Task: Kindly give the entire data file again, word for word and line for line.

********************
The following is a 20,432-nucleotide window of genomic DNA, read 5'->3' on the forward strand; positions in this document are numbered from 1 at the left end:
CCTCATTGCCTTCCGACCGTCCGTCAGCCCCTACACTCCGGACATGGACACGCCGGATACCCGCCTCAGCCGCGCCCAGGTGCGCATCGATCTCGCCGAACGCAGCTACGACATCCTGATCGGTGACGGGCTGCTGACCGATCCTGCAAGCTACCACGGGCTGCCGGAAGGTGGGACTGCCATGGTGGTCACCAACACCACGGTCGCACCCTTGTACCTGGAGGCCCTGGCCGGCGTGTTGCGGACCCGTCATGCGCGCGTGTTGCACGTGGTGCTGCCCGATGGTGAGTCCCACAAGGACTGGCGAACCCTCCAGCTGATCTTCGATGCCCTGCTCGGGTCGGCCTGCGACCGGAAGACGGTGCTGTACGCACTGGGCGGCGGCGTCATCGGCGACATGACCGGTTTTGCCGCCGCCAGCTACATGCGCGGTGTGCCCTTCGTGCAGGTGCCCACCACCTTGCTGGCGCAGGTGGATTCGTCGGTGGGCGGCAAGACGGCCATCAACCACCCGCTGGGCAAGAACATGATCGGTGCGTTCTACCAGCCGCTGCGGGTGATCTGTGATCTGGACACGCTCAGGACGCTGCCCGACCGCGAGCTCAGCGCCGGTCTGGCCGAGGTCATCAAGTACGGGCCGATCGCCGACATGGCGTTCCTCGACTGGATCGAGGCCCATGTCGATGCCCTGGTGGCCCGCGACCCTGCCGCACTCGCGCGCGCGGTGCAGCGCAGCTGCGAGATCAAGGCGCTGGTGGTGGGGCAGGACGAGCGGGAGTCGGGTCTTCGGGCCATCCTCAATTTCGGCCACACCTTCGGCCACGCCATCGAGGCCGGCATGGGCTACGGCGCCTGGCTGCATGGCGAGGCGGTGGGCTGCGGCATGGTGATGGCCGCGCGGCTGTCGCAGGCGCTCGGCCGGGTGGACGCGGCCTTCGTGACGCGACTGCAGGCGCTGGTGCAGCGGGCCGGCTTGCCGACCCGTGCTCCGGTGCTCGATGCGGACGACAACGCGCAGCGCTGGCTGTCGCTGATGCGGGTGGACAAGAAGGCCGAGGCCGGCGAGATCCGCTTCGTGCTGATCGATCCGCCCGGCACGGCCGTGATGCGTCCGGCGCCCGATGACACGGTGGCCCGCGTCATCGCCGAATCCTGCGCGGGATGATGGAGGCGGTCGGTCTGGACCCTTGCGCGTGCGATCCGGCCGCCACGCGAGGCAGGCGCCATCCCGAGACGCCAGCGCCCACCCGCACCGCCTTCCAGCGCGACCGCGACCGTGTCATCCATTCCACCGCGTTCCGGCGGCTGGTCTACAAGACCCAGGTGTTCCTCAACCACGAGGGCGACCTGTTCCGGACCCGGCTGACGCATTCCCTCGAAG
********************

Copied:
The following is a 20,432-nucleotide window of genomic DNA, read 5'->3' on the forward strand; positions in this document are numbered from 1 at the left end:
CCTCATTGCCTTCCGACCGTCCGTCAGCCCCTACACTCCGGACATGGACACGCCGGATACCCGCCTCAGCCGCGCCCAGGTGCGCATCGATCTCGCCGAACGCAGCTACGACATCCTGATCGGTGACGGGCTGCTGACCGATCCTGCAAGCTACCACGGGCTGCCGGAAGGTGGGACTGCCATGGTGGTCACCAACACCACGGTCGCACCCTTGTACCTGGAGGCCCTGGCCGGCGTGTTGCGGACCCGTCATGCGCGCGTGTTGCACGTGGTGCTGCCCGATGGTGAGTCCCACAAGGACTGGCGAACCCTCCAGCTGATCTTCGATGCCCTGCTCGGGTCGGCCTGCGACCGGAAGACGGTGCTGTACGCACTGGGCGGCGGCGTCATCGGCGACATGACCGGTTTTGCCGCCGCCAGCTACATGCGCGGTGTGCCCTTCGTGCAGGTGCCCACCACCTTGCTGGCGCAGGTGGATTCGTCGGTGGGCGGCAAGACGGCCATCAACCACCCGCTGGGCAAGAACATGATCGGTGCGTTCTACCAGCCGCTGCGGGTGATCTGTGATCTGGACACGCTCAGGACGCTGCCCGACCGCGAGCTCAGCGCCGGTCTGGCCGAGGTCATCAAGTACGGGCCGATCGCCGACATGGCGTTCCTCGACTGGATCGAGGCCCATGTCGATGCCCTGGTGGCCCGCGACCCTGCCGCACTCGCGCGCGCGGTGCAGCGCAGCTGCGAGATCAAGGCGCTGGTGGTGGGGCAGGACGAGCGGGAGTCGGGTCTTCGGGCCATCCTCAATTTCGGCCACACCTTCGGCCACGCCATCGAGGCCGGCATGGGCTACGGCGCCTGGCTGCATGGCGAGGCGGTGGGCTGCGGCATGGTGATGGCCGCGCGGCTGTCGCAGGCGCTCGGCCGGGTGGACGCGGCCTTCGTGACGCGACTGCAGGCGCTGGTGCAGCGGGCCGGCTTGCCGACCCGTGCTCCGGTGCTCGATGCGGACGACAACGCGCAGCGCTGGCTGTCGCTGATGCGGGTGGACAAGAAGGCCGAGGCCGGCGAGATCCGCTTCGTGCTGATCGATCCGCCCGGCACGGCCGTGATGCGTCCGGCGCCCGATGACACGGTGGCCCGCGTCATCGCCGAATCCTGCGCGGGATGATGGAGGCGGTCGGTCTGGACCCTTGCGCGTGCGATCCGGCCGCCACGCGAGGCAGGCGCCATCCCGAGACGCCAGCGCCCACCCGCACCGCCTTCCAGCGCGACCGCGACCGTGTCATCCATTCCACCGCGTTCCGGCGGCTGGTCTACAAGACCCAGGTGTTCCTCAACCACGAGGGCGACCTGTTCCGGACCCGGCTGACGCATTCCCTCGAAG